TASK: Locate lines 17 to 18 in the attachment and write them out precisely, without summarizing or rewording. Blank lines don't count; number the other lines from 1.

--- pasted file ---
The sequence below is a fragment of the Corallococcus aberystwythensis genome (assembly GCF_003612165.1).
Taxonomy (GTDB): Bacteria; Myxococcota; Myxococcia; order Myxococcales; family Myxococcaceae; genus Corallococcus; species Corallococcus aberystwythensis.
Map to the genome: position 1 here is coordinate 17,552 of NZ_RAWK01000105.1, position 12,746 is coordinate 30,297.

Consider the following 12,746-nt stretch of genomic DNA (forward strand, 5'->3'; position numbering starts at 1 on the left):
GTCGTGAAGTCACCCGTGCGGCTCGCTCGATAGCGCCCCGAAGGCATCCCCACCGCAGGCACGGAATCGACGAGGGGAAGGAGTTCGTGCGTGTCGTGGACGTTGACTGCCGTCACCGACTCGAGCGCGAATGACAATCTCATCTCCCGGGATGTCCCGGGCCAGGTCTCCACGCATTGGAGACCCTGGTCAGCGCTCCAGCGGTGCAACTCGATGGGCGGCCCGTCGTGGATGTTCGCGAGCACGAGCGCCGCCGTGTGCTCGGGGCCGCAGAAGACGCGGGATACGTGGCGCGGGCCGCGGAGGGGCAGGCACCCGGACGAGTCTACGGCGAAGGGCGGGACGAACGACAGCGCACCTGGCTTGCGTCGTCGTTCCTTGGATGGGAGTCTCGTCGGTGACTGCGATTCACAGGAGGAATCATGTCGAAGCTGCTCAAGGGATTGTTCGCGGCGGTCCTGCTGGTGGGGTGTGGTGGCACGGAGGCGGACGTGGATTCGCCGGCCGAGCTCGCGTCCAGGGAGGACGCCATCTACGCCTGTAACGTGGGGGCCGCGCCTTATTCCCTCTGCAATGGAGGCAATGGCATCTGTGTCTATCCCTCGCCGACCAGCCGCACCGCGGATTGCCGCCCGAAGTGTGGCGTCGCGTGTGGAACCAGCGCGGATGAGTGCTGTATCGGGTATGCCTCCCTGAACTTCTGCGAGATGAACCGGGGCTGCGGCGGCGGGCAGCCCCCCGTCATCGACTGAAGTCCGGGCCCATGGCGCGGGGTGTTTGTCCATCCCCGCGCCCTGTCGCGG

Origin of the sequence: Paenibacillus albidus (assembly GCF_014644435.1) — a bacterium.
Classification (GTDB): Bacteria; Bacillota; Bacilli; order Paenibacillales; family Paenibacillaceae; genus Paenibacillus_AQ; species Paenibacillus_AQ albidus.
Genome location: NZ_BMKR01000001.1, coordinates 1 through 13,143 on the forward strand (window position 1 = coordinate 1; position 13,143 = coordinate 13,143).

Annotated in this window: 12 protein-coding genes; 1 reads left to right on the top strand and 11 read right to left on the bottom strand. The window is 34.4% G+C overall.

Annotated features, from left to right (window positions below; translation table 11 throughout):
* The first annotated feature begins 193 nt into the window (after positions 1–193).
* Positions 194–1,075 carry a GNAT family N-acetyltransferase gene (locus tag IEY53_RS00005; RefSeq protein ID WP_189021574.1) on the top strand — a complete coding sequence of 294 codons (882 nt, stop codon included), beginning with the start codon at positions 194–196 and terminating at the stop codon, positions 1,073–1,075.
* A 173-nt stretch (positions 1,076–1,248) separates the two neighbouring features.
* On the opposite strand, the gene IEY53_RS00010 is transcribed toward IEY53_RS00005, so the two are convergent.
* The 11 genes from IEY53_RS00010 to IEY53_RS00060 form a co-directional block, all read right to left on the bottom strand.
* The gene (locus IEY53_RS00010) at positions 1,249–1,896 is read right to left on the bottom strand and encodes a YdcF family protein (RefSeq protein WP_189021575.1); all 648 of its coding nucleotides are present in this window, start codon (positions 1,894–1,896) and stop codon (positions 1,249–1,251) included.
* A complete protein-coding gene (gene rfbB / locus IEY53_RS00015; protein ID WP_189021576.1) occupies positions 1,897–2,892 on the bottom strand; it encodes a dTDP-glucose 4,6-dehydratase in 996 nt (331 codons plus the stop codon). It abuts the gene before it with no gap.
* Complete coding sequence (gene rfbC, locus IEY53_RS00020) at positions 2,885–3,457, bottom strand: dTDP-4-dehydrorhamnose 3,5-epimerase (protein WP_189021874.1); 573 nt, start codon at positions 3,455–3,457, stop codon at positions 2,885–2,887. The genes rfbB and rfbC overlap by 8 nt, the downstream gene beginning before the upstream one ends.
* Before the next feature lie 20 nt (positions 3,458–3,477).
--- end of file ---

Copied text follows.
* A complete protein-coding gene (gene rfbB / locus IEY53_RS00015; protein ID WP_189021576.1) occupies positions 1,897–2,892 on the bottom strand; it encodes a dTDP-glucose 4,6-dehydratase in 996 nt (331 codons plus the stop codon). It abuts the gene before it with no gap.
* Complete coding sequence (gene rfbC, locus IEY53_RS00020) at positions 2,885–3,457, bottom strand: dTDP-4-dehydrorhamnose 3,5-epimerase (protein WP_189021874.1); 573 nt, start codon at positions 3,455–3,457, stop codon at positions 2,885–2,887. The genes rfbB and rfbC overlap by 8 nt, the downstream gene beginning before the upstream one ends.